The world's largest cruise ship has set sail from Miami on her first Caribbean cruise carrying regular passengers.
The ship has more than three miles of public corridors
The 160,000-ton Freedom of the Seas has knocked the liner Queen Mary 2 from the top of the list of the world's biggest cruise ships in terms of volume.
The vessel, which has more than 1,800 rooms for up to 4,375 passengers, is more than 1,112ft (339m) in length - longer than 37 double-decker buses.
It offers a surfing pool, climbing wall and ice skating rink.
The ship made its first transatlantic voyage in early May, when it sailed from Southampton in the UK to New York, and has since been offering private guests - including travel agents - and members of the public a glimpse on board.
But on Sunday evening, it set sail from Miami, Florida, with 3,600 paying guests on board on the first of its commercial seven-day trips to the Caribbean.
Passengers can surf using the ship's wave machine
A floating city
The vessel boasts several pools, an open-air nightclub, whirlpools cantilevered off the side of the ship, a full-size boxing ring and a Royal Promenade "entertainment boulevard".
Although the ship is not as long or as high as the QM2, which remains the world's biggest ocean liner, it is bigger by volume.
A review on the Frommers travel website gave the ship a "B+", saying the Royal Promenade was "dominated by shops and corporate co-branding arrangements... giving it a feel that's as much mall as theme park", but "does offer that big, active, city-vacation feel".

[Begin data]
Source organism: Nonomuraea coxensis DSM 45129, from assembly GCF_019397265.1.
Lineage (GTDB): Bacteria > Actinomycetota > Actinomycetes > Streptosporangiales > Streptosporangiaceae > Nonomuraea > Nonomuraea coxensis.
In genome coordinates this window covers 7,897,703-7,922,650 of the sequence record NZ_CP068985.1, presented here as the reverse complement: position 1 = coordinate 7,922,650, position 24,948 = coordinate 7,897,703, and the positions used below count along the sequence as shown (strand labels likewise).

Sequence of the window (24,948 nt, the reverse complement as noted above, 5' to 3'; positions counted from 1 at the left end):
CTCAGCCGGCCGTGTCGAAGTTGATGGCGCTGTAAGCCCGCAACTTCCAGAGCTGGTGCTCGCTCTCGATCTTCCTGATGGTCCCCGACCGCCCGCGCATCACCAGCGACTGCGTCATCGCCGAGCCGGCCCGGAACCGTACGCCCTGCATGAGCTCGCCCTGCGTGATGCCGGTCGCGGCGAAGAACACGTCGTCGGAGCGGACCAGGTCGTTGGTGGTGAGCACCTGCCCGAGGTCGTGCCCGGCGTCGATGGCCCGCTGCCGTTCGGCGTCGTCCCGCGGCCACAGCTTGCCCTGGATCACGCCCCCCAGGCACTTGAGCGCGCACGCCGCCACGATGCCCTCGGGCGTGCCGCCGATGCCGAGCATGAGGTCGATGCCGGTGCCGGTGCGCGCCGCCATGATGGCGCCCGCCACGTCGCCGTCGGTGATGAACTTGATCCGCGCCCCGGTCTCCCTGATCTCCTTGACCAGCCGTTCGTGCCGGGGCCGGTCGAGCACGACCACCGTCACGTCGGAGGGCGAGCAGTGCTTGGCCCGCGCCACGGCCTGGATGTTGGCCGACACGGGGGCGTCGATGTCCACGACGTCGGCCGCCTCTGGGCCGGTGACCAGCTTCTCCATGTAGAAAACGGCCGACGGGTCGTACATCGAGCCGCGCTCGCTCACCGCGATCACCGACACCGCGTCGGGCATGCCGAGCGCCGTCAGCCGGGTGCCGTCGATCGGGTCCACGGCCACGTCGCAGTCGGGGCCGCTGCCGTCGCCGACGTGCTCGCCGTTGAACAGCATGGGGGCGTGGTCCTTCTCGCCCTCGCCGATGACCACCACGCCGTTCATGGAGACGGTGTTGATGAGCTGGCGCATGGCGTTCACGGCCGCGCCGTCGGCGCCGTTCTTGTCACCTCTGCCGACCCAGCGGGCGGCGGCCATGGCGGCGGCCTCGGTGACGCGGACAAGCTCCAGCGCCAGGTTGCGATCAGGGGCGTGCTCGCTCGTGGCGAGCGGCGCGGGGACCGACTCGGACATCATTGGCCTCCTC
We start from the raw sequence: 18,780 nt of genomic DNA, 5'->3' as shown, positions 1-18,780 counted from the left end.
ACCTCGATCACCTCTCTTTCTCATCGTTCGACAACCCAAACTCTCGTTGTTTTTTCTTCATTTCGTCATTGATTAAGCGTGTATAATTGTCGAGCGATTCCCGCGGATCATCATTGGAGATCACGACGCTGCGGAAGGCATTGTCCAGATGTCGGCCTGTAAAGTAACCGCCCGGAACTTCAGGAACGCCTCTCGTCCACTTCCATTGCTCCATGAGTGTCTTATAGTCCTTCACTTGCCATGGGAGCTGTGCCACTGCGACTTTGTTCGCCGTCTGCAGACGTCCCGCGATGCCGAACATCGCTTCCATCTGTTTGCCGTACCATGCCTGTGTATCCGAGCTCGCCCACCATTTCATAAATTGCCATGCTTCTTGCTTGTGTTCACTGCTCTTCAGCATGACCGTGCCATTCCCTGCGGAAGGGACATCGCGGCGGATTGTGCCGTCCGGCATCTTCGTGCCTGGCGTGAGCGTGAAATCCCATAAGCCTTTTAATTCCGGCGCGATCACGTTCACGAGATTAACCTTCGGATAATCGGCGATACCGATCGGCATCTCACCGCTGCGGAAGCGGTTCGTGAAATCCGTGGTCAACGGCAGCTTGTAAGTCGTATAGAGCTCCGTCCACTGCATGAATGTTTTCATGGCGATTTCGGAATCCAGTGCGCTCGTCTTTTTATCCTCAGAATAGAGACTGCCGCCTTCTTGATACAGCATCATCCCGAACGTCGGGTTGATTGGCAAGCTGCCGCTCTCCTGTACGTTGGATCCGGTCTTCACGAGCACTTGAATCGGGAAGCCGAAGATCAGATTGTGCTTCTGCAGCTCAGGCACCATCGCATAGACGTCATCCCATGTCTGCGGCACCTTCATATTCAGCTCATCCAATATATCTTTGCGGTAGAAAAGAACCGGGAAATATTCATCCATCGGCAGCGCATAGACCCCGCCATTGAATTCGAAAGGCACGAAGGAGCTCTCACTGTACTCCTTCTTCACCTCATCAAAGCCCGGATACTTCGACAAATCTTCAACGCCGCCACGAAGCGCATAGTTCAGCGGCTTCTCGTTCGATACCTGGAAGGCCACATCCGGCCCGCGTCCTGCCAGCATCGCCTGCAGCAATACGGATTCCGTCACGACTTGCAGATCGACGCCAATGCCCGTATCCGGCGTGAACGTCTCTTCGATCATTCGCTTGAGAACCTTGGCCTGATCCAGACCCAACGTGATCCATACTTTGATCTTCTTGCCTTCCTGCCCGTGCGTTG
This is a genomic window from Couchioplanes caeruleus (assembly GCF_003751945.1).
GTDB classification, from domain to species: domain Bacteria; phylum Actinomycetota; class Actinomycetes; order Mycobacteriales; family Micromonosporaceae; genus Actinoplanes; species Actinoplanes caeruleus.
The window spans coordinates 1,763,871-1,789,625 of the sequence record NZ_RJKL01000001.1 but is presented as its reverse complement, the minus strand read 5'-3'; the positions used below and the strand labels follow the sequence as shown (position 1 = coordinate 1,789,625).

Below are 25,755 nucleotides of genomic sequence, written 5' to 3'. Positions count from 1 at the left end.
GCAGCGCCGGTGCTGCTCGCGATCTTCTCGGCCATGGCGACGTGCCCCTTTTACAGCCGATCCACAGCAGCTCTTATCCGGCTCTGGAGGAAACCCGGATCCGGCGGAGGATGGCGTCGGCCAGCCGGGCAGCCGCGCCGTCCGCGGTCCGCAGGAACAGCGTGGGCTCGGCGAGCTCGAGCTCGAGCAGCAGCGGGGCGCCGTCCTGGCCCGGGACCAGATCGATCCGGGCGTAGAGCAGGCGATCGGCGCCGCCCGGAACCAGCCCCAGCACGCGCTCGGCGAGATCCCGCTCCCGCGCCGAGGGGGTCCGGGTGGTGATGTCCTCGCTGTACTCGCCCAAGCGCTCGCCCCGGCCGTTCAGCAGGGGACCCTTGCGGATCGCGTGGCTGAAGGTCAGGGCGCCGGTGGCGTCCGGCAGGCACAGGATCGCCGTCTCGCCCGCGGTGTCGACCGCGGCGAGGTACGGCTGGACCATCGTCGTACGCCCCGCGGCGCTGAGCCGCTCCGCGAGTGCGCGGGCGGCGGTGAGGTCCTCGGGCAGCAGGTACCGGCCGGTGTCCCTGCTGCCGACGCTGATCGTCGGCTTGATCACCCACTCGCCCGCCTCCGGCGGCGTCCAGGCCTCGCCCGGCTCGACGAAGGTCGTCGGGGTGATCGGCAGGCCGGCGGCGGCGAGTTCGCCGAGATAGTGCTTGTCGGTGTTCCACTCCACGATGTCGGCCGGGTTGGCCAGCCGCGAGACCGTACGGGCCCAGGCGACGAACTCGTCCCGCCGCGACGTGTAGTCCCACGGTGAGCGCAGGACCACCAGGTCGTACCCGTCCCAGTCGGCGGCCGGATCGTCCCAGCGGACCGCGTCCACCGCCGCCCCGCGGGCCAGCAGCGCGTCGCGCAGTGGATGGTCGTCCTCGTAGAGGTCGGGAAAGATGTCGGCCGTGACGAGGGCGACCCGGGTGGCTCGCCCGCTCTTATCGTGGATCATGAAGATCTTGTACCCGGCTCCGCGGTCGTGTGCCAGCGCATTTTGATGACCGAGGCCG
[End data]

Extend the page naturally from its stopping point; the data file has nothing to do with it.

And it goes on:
However, luxury comes at a price.
Passengers looking to take a week-long cruise during the summer months will pay between $1,500 (£800) and $3,200 (£1,700) for a ticket, spokeswoman Tracey Quan told the BBC news website.
The company had already taken multiple bookings and there was only limited availability between now and December, she said.
Over the next two years, Royal Caribbean is planning to add two other similar-sized ships to its luxury fleet.
Liberty of the Seas will take its maiden voyage in April 2007 and a second vessel, currently named Freedom III, will be introduced in April 2008.
Royal Caribbean is also working on a much larger project which will not see the light of day until 2009.
The new liner, code-named Project Genesis, will dwarf the Freedom of the Seas, measuring 220,000 tons and will have the capacity for up to 5,400 passengers.
Tricia Barnett of Tourism Concern said there were ethical concerns with travelling on cruise liners. The ships leave behind waste and pollution, she said, but rarely pick up local produce and goods.
She also said previous studies of cruise shops highlighted problems of staff being paid low wages and enduring bad conditions.
Royal Caribbean refused to comment on the pay-scale or working conditions for the luxury liner's 1,360 crew.
Asked about environmental policies aboard the ship, which has a fuel capacity of 3,533 tons, the spokeswoman confirmed that all provisions were purchased in Miami and the vessel did not restock along the way.